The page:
Management of late-notice roster changes
Date issue released
Safety Issue Description

Queensland Rail’s fatigue management processes for Citytrain train crew had limited processes in place to actively identify and manage the risk of restricted sleep opportunity resulting from late-notice roster changes.

Issue number
Issue Status
Open – Safety action pending
Transport Function
Rail: Passenger - metropolitan
Issue Owner
Queensland Rail
Mode of Transport
Issue Status Justification

The ATSB acknowledges that Queensland Rail (QR) has taken action to address the issue and will monitor QR’s further revision of MD-10-178 later this year.

Proactive action
Action number
Queensland Rail
Action date
Action Status
Action description

In January 2022, Queensland Rail (QR) advised:

Queensland Rail acknowledges the ATSB’s comments relating to the management of risk related to restricted sleep opportunity resulting from late-notice roster changes. The appropriate management of fatigue is of critical importance to Queensland Rail and is of mutual responsibility shared by Queensland Rail and its employees through the application of our fatigue risk management standard and associated documents and risk control measures.

Queensland Rail will issue an Important Safety Notice (to Rail Safety Workers and staff who roster or supervise Rail Safety Workers) reminding them about the relevant requirements and responsibilities in our Fatigue controls to appropriately manage fatigue when calling in workers arising from short notice roster changes by 15 February 2022.

Queensland Rail’s Fatigue Risk Management Standard (MD-10-178) is due for review in 2022. It is proposed as part of this review that non-work-related fatigue as well as operational controls relevant to late notice shift changes is further reviewed as part of this process. Queensland Rail will review, consult and re-publish MD-10-178 Fatigue Risk Management Standard (and supporting documents) by 30 November 2022.

On 21 February 2022, QR issued an important safety notice (ISN) to all workers titled Fatigue Risk Management – Unplanned Shifts and Emergency and unplanned events. The notice stated:

For unplanned shifts, the relevant supervisor or roster officer must ensure the change:

-  does not breach Fatigue Risk Management standard MD-10-178 hours of work principles (section 2.3.1 or where relevant Appendix 3).
-  is assessed using FAID and is compliant with the FAID Tolerability Framework (section 2.3.4 Fatigue Risk Management standard MD-10-178).

A recent review has identified a deficiency in the Fatigue Risk Management standard MD-10-178 within our Safety and Environment Management System (SEMS). This ISN authorises an emergency change to Fatigue Risk Management standard MD-10-178 to include the below new requirement.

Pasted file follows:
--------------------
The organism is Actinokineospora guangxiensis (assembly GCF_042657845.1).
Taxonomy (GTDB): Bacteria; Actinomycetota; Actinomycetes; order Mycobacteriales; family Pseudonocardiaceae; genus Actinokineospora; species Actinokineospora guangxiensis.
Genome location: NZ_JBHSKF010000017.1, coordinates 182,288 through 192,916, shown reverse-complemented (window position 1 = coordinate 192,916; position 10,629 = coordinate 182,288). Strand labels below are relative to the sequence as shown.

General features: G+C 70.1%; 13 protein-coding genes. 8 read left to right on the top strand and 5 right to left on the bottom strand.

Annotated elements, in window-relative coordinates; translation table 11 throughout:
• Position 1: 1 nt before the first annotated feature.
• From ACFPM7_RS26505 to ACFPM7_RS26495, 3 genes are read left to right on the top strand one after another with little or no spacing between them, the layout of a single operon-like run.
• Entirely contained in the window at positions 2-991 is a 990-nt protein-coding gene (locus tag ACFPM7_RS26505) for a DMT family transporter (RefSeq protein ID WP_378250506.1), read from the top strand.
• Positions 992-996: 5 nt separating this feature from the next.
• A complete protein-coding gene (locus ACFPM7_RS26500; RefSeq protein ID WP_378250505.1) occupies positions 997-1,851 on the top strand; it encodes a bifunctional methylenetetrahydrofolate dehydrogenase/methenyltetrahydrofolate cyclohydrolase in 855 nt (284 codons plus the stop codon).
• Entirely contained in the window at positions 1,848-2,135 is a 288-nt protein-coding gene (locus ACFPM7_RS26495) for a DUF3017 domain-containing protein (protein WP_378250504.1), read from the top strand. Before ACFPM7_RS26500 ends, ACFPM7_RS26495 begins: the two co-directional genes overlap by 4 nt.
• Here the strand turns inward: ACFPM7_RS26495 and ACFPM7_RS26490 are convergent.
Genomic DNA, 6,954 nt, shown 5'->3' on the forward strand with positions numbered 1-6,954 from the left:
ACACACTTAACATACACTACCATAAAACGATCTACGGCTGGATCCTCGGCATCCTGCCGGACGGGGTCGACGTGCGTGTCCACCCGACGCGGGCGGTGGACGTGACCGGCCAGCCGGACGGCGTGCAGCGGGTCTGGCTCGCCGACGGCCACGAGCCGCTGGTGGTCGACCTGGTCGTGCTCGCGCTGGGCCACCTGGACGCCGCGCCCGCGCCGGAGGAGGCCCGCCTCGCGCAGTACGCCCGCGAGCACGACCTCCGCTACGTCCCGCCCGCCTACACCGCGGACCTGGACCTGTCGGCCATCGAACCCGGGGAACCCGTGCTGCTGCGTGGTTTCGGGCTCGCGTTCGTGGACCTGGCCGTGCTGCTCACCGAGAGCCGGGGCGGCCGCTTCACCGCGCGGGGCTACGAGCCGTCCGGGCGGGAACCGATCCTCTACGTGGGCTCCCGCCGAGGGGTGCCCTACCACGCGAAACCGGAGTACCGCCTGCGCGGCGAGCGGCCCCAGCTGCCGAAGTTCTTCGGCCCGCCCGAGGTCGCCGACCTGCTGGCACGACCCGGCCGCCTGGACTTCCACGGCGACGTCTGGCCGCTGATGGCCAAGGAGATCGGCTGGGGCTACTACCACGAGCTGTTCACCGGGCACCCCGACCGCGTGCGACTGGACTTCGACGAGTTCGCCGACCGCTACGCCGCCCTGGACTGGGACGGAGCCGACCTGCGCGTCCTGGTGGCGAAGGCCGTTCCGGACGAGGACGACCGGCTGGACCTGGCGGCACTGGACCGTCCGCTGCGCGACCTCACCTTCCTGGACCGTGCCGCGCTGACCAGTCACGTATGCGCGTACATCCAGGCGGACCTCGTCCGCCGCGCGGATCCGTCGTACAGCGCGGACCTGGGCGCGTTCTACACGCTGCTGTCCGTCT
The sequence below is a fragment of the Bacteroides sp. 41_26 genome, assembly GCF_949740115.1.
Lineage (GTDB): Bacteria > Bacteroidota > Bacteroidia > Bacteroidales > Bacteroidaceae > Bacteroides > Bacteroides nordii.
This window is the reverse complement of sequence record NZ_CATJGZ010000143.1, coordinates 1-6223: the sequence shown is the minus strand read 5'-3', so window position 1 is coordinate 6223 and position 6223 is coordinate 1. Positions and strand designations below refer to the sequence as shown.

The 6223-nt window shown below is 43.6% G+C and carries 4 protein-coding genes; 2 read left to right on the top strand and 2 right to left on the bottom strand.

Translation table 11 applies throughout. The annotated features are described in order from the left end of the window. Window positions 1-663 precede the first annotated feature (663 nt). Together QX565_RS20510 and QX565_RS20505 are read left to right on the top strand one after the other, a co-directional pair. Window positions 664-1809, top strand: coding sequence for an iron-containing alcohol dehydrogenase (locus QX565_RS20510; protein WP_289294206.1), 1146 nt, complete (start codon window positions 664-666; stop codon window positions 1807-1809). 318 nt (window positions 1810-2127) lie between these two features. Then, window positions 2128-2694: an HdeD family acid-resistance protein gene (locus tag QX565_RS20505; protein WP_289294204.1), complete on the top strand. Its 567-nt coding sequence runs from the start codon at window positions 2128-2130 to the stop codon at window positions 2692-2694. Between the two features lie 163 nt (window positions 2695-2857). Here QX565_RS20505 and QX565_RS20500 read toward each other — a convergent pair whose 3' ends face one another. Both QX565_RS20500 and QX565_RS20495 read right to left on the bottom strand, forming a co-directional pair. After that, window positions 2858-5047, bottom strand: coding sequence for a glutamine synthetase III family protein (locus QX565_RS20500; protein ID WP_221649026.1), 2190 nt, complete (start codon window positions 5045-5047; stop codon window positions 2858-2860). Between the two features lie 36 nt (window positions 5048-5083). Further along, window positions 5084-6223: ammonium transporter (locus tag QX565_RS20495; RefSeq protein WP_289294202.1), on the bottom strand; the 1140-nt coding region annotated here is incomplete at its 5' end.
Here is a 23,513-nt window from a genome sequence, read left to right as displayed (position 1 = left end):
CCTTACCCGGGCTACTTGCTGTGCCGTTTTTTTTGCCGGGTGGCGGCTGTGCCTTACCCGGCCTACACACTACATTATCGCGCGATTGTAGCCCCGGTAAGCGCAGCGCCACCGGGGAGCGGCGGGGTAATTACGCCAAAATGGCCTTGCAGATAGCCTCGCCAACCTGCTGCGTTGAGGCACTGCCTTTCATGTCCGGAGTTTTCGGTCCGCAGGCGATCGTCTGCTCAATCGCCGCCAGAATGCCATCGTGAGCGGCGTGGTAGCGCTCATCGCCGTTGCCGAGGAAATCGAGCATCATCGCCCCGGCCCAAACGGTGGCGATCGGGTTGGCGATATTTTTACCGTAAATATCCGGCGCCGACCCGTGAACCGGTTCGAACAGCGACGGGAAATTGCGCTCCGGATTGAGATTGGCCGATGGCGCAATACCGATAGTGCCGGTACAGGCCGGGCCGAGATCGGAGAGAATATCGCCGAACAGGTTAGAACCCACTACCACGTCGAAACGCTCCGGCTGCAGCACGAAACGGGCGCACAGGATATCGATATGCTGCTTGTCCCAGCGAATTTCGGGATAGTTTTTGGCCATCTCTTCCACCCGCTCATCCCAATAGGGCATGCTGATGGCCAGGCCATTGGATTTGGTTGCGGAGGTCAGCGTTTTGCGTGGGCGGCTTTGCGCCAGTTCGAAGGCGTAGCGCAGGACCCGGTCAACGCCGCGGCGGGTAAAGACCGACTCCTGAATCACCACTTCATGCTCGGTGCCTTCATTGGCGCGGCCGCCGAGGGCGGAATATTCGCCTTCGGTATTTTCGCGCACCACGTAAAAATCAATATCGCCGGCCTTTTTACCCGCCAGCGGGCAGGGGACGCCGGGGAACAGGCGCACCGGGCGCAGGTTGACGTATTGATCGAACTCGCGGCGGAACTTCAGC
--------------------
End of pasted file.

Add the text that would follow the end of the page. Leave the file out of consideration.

The notice referred to an emergency change to MD-10-178, which stated:

If the unplanned shift has been arranged with less than 12 hours’ notice to commence the unplanned shift the supervisor or roster officer must complete a Fatigue Risk Management – Callout checklist MD-11-1335 (or other checklist/process approved by WHS Discipline Head which meets the principles outlined in the Fatigue Risk Management – Callout checklist MD-11-1335) to confirm the change complies with the hours of work principles, the worker is fit for duty and risk mitigation has been documented. Evidence must be documented and retained for auditing purposes.

The notice also included the following reminder:

All workers are responsible for ensuring they are not presenting to work in a fatigued state and have the responsibility for understanding and managing non-work-related fatigue. This includes workers confirming they are fit for duty to their supervisor/rostering team when responding to a request for an unplanned shift. Whilst at work, workers must report instances of fatigue to their supervisor…

QR’s fatigue management callout checklist required a range of information to be completed. This included confirmation regarding whether the change to the planned roster would exceed a maximum FAID score of 100 or the hours of work principles. It also required the worker to be specifically asked (and answer) the question ‘Do you assess yourself to be fit for duty?’. The form also required rostering personnel to consider the differences between the planned shift and proposed shift and the expected commute time. It also asked what mitigators would be put in place, and listed 6 specific examples.

ATSB Response

The ATSB acknowledges that Queensland Rail (QR) has recognised the risk associated with this issue and has taken action to address the issue. The important safety notice (ISN) places more emphasis on ensuring that fatigue is considered by rostering personnel and workers when considering late notice changes to planned rosters. Workers will now be specifically asked if they are fit for duty, and QR had previously provided rail traffic crew with guidance on how to assess their level of fatigue.

Given that people generally underestimate their level of fatigue, it would be beneficial to specifically ask rail traffic crew to complete a formal self-assessment. The ATSB also notes the potential limitations associated with a FAID score limit of 100.

Nevertheless, the ATSB agrees that the action taken by QR will reduce the risk of this safety issue and that QR is proposing to further review this topic later in 2022. The ATSB will monitor QR’s further revision of MD-10-178 later this year.